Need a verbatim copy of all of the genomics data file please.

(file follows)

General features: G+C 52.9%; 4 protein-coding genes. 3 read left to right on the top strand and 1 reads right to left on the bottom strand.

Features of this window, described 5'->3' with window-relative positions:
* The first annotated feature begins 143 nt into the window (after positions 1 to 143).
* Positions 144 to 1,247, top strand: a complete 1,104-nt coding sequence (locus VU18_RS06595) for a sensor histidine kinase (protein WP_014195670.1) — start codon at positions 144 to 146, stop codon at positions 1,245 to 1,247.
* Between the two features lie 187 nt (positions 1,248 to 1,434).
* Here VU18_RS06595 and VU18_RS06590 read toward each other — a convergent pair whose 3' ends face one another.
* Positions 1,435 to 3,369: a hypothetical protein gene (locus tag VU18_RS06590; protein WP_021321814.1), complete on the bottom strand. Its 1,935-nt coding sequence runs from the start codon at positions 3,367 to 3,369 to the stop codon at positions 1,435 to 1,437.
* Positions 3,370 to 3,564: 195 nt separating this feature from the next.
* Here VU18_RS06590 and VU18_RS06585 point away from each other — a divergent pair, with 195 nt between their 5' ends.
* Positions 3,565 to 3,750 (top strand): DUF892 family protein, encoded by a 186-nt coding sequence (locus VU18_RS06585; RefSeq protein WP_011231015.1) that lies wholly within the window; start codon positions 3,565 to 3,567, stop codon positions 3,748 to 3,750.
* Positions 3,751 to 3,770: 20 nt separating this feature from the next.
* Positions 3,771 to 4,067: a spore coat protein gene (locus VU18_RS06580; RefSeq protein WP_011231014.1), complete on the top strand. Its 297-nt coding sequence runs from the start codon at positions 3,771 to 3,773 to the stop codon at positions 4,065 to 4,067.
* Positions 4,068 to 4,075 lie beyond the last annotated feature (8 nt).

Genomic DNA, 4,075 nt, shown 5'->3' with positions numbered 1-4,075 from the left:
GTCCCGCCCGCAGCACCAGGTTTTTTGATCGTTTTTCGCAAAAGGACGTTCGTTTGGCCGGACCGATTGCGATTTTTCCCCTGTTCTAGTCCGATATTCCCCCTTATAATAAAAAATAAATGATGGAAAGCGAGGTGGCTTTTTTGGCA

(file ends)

General features: G+C 52.9%; 4 protein-coding genes. 3 read left to right on the top strand and 1 reads right to left on the bottom strand.

Features of this window, described 5'->3' with window-relative positions:
* The first annotated feature begins 143 nt into the window (after positions 1 to 143).
* Positions 144 to 1,247, top strand: a complete 1,104-nt coding sequence (locus VU18_RS06595) for a sensor histidine kinase (protein WP_014195670.1) — start codon at positions 144 to 146, stop codon at positions 1,245 to 1,247.
* Between the two features lie 187 nt (positions 1,248 to 1,434).
* Here VU18_RS06595 and VU18_RS06590 read toward each other — a convergent pair whose 3' ends face one another.
* Positions 1,435 to 3,369: a hypothetical protein gene (locus tag VU18_RS06590; protein WP_021321814.1), complete on the bottom strand. Its 1,935-nt coding sequence runs from the start codon at positions 3,367 to 3,369 to the stop codon at positions 1,435 to 1,437.
* Positions 3,370 to 3,564: 195 nt separating this feature from the next.
* Here VU18_RS06590 and VU18_RS06585 point away from each other — a divergent pair, with 195 nt between their 5' ends.
* Positions 3,565 to 3,750 (top strand): DUF892 family protein, encoded by a 186-nt coding sequence (locus VU18_RS06585; RefSeq protein WP_011231015.1) that lies wholly within the window; start codon positions 3,565 to 3,567, stop codon positions 3,748 to 3,750.
* Positions 3,751 to 3,770: 20 nt separating this feature from the next.
* Positions 3,771 to 4,067: a spore coat protein gene (locus VU18_RS06580; RefSeq protein WP_011231014.1), complete on the top strand. Its 297-nt coding sequence runs from the start codon at positions 3,771 to 3,773 to the stop codon at positions 4,065 to 4,067.
* Positions 4,068 to 4,075 lie beyond the last annotated feature (8 nt).

Genomic DNA, 4,075 nt, shown 5'->3' with positions numbered 1-4,075 from the left:
GTCCCGCCCGCAGCACCAGGTTTTTTGATCGTTTTTCGCAAAAGGACGTTCGTTTGGCCGGACCGATTGCGATTTTTCCCCTGTTCTAGTCCGATATTCCCCCTTATAATAAAAAATAAATGATGGAAAGCGAGGTGGCTTTTTTGGCA